Legal Briefs: News From Around NH
Federal court rules for NH, 12 states vs. federal ban on state tax cuts … and more
The states argued that the ban was unconstitutional and the court agreed unanimously.
The case involves the American Rescue Plan Act, passed in March 2021k which gave states more than $200 billion in grants during the Covid-19 pandemic.
The aid bill included a provision that no state could use those dollars to cut taxes or delay a state tax increase. It gave the U.S. Treasury Department the authority to recoup from states any state tax cuts made possible by ARPA money.
At the time, New Hampshire was receiving the ARPA grants, the state cut taxes in the budget, including cuts in the rates of the business enterprise and business profits taxes as well a five-year phaseout of the state’s 5% tax on stock dividends and bank account interest.
Chimney services contractor pays $26k in retaliation case
Manchester chimney services contractor Ceaser Chimney Service Inc. has paid a total of $26,163 to three workers in order to resolve allegations that it violated the Fair Labor Standards Act’s anti-retaliation provisions.
The charges were brought after investigators in the U.S. Department of Labor’s Wage and Hour Division Ceaser Chimney Service fired an employee in June 2021 after they contacted the NH Department of Labor to inquire about their rights under the labor laws. The employer also unlawfully questioned two other employees regarding their communications with the Wage and Hour Division during its investigation.
“The U.S. Department of Labor takes allegations of employee retaliation very seriously,” said Wage and Hour Division District Director Steven McKinney in Manchester. “These rights include the ability to contact the department and other agencies about the employer’s pay practices and to speak openly with investigators and other department officials during an investigation.”
Judge awards ValleyNet $3 million in compensatory damages
A Vermont Superior Court judge has ordered ECFiber operator ValleyNet to be paid a total of nearly $2 million in damages stemming from losses it suffered in the embezzlement of the company’s coffers, although how much of that sum — including the actual amount of money taken from the company — ValleyNet will be able to recover remains unclear.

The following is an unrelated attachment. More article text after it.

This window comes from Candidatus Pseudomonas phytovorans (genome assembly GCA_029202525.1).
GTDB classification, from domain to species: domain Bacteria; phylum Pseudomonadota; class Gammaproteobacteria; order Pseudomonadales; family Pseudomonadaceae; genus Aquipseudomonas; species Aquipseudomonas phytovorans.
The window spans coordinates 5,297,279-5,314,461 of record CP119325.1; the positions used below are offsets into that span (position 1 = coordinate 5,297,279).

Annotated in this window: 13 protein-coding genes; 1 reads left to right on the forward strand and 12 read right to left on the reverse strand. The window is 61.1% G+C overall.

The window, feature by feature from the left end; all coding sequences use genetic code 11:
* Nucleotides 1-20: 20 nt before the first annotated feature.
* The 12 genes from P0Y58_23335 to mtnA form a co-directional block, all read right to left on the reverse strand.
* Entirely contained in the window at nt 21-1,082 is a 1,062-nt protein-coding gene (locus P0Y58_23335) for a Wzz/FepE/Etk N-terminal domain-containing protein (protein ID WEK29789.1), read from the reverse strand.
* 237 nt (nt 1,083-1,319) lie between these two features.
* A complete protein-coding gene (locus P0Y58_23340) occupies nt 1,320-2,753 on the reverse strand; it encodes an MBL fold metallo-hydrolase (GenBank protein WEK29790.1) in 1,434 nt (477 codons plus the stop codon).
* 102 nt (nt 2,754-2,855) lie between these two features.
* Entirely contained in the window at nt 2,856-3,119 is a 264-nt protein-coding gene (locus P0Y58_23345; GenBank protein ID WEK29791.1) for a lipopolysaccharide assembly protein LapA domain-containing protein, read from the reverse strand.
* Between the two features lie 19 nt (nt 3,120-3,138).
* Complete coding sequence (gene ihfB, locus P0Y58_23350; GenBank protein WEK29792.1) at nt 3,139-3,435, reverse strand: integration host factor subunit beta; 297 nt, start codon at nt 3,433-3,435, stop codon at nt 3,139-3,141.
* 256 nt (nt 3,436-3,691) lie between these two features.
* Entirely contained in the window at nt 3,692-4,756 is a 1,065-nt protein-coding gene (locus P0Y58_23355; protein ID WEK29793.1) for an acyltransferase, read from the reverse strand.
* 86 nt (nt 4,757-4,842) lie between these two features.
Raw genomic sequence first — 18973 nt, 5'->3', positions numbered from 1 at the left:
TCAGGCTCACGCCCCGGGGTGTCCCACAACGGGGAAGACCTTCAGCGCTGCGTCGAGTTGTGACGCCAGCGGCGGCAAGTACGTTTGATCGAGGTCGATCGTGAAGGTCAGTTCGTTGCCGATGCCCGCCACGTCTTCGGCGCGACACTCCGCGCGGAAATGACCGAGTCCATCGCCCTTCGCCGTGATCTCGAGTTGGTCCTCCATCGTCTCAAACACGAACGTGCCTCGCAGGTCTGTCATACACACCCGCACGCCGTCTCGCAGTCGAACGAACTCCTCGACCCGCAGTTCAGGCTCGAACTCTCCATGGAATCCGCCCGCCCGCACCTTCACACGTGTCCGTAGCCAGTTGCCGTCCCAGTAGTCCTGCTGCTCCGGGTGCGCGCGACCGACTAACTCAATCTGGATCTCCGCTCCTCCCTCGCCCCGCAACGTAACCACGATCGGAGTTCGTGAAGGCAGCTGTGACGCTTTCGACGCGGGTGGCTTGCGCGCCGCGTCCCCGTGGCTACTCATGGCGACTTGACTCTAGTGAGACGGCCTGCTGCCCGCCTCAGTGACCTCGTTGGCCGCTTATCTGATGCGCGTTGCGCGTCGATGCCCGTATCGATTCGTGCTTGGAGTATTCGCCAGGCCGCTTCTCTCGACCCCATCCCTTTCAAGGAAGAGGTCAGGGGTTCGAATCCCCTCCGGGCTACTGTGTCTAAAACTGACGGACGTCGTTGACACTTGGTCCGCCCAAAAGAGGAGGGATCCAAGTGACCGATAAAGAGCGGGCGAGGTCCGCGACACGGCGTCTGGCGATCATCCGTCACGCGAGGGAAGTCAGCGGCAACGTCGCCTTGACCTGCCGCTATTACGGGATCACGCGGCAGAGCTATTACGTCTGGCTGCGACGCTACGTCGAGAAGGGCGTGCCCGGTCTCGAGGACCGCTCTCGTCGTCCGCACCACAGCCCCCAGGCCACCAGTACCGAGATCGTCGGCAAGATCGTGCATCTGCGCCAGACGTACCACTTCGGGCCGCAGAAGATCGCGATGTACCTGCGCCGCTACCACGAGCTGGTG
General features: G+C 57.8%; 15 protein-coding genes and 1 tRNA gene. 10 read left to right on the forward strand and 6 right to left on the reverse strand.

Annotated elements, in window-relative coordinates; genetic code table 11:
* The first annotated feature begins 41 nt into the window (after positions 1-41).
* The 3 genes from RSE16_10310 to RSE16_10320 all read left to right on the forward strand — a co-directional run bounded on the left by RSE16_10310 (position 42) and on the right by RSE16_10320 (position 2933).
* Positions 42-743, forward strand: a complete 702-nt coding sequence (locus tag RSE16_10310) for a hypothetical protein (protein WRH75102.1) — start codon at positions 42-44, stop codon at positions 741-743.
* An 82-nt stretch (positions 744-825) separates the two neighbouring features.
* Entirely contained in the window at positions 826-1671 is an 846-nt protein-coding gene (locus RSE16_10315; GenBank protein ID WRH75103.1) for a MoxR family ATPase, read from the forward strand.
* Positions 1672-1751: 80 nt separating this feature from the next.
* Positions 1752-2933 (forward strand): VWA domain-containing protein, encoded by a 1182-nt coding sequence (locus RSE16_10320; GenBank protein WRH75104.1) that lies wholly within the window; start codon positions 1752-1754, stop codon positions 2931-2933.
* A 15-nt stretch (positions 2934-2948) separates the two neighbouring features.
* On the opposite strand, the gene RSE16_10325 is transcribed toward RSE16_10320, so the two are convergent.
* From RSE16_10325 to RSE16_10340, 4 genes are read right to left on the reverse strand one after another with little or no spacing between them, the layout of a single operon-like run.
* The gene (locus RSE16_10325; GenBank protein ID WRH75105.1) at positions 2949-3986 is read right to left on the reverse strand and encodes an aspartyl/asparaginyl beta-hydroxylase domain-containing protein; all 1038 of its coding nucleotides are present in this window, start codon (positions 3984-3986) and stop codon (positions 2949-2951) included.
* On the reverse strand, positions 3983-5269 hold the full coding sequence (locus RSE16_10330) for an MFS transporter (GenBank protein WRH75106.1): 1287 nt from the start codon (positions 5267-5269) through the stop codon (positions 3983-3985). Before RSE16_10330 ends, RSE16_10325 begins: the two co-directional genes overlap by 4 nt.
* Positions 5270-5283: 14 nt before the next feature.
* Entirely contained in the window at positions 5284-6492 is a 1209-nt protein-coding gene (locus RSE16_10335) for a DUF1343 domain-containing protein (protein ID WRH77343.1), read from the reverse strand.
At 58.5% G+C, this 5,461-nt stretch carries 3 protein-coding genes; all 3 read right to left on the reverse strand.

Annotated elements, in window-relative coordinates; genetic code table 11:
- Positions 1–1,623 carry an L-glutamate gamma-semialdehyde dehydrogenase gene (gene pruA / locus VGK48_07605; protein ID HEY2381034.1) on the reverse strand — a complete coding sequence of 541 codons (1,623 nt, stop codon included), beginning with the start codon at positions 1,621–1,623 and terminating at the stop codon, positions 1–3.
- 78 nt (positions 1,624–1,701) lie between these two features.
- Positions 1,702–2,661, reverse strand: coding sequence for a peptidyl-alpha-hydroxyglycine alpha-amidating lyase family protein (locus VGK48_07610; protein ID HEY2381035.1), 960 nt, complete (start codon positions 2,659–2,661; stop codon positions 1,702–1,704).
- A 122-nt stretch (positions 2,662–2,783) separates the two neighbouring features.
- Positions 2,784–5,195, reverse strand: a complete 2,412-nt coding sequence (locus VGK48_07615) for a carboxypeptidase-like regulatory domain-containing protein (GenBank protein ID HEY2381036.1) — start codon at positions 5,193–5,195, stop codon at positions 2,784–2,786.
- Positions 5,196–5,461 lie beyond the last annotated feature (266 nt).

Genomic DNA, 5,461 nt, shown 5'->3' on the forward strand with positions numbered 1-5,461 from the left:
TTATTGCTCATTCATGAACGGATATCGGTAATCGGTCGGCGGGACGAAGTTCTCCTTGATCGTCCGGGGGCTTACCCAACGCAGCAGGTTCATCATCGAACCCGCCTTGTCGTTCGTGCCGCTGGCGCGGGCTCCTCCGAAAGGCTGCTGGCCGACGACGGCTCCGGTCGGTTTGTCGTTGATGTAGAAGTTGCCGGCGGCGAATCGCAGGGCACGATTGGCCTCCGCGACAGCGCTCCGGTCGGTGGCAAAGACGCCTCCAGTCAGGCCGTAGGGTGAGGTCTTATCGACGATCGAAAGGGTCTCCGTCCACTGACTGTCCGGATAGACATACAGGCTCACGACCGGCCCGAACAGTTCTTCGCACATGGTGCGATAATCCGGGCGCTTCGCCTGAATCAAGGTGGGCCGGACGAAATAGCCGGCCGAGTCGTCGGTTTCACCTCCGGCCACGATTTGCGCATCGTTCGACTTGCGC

The Valley News reported that Judge Timothy Tomasi said the embezzled funds would have allowed ValleyNet “to build out their network in an improved way, it would have allowed them to reduce the amount they borrowed, to lower rates to customers and citizens and to provide more services for customers.”
ValleyNet operates the ECFiber fiber network, which provides broadband internet to under-served towns in New Hampshire and Vermont.
The financial damages award is expected to be collected from the proceeds in the sales of real estate properties and other assets owned by John Van Vught, an accountant who worked under contract for ValleyNet and whose embezzlement was discovered after he left the employ of the ValleyNet in 2022 and a new accountant noticed discrepancies in the company’s books.
IRS releases claim to DiLuzio Ambulance Service assets
The Internal Revenue Service has released its claim on assets of DiLuzio Ambulance Service as the Keene company works to clear up its tax-related problems.
Earlier this month, the IRS sent a letter to DiLuzio clients instructing them to send payments to the federal agency, instead of DiLuzio, in order to clear up the company’s $648,965 tax debt. But last Friday, the IRS sent a second letter to these same clients, saying it had released its “levy,” or the action allowing it to seize company property, including client payments.
Neither the IRS nor the company provided specifics, but DiLuzio said in a written statement The Keene Sentinel that the tax issue would not disrupt business and that the company “has hired tax professionals to work with the IRS for the purposes of addressing and resolving its IRS Tax Problems.”